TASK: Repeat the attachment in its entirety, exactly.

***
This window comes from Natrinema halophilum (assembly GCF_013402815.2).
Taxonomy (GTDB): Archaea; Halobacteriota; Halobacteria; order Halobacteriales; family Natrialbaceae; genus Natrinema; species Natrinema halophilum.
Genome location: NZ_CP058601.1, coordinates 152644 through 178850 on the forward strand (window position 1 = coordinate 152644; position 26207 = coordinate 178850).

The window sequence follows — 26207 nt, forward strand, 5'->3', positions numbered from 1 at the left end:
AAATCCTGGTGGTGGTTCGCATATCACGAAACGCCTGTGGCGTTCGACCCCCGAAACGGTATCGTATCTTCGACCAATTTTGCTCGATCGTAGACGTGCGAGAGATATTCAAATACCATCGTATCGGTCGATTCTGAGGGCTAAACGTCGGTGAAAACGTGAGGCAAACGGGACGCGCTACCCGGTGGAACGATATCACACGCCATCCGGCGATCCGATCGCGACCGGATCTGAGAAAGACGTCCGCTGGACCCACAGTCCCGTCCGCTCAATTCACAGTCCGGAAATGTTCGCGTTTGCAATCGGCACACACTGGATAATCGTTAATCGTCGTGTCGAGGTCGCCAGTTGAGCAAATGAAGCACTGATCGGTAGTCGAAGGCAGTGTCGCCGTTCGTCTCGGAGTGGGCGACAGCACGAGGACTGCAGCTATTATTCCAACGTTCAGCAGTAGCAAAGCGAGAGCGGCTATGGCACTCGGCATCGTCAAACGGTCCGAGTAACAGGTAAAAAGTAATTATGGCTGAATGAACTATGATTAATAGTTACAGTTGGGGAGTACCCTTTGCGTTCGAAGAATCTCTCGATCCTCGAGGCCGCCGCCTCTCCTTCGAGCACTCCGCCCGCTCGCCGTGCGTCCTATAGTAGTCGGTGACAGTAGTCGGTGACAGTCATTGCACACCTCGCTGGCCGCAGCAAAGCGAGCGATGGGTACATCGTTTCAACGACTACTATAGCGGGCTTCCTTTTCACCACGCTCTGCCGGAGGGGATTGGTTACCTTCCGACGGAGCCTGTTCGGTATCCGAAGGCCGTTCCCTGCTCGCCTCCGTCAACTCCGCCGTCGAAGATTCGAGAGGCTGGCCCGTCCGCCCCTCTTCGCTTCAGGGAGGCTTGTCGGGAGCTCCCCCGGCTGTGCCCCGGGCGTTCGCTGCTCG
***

This window comes from Natrinema halophilum (assembly GCF_013402815.2).
Taxonomy (GTDB): Archaea; Halobacteriota; Halobacteria; order Halobacteriales; family Natrialbaceae; genus Natrinema; species Natrinema halophilum.
Genome location: NZ_CP058601.1, coordinates 152644 through 178850 on the forward strand (window position 1 = coordinate 152644; position 26207 = coordinate 178850).

The window sequence follows — 26207 nt, forward strand, 5'->3', positions numbered from 1 at the left end:
AAATCCTGGTGGTGGTTCGCATATCACGAAACGCCTGTGGCGTTCGACCCCCGAAACGGTATCGTATCTTCGACCAATTTTGCTCGATCGTAGACGTGCGAGAGATATTCAAATACCATCGTATCGGTCGATTCTGAGGGCTAAACGTCGGTGAAAACGTGAGGCAAACGGGACGCGCTACCCGGTGGAACGATATCACACGCCATCCGGCGATCCGATCGCGACCGGATCTGAGAAAGACGTCCGCTGGACCCACAGTCCCGTCCGCTCAATTCACAGTCCGGAAATGTTCGCGTTTGCAATCGGCACACACTGGATAATCGTTAATCGTCGTGTCGAGGTCGCCAGTTGAGCAAATGAAGCACTGATCGGTAGTCGAAGGCAGTGTCGCCGTTCGTCTCGGAGTGGGCGACAGCACGAGGACTGCAGCTATTATTCCAACGTTCAGCAGTAGCAAAGCGAGAGCGGCTATGGCACTCGGCATCGTCAAACGGTCCGAGTAACAGGTAAAAAGTAATTATGGCTGAATGAACTATGATTAATAGTTACAGTTGGGGAGTACCCTTTGCGTTCGAAGAATCTCTCGATCCTCGAGGCCGCCGCCTCTCCTTCGAGCACTCCGCCCGCTCGCCGTGCGTCCTATAGTAGTCGGTGACAGTAGTCGGTGACAGTCATTGCACACCTCGCTGGCCGCAGCAAAGCGAGCGATGGGTACATCGTTTCAACGACTACTATAGCGGGCTTCCTTTTCACCACGCTCTGCCGGAGGGGATTGGTTACCTTCCGACGGAGCCTGTTCGGTATCCGAAGGCCGTTCCCTGCTCGCCTCCGTCAACTCCGCCGTCGAAGATTCGAGAGGCTGGCCCGTCCGCCCCTCTTCGCTTCAGGGAGGCTTGTCGGGAGCTCCCCCGGCTGTGCCCCGGGCGTTCGCTGCTCG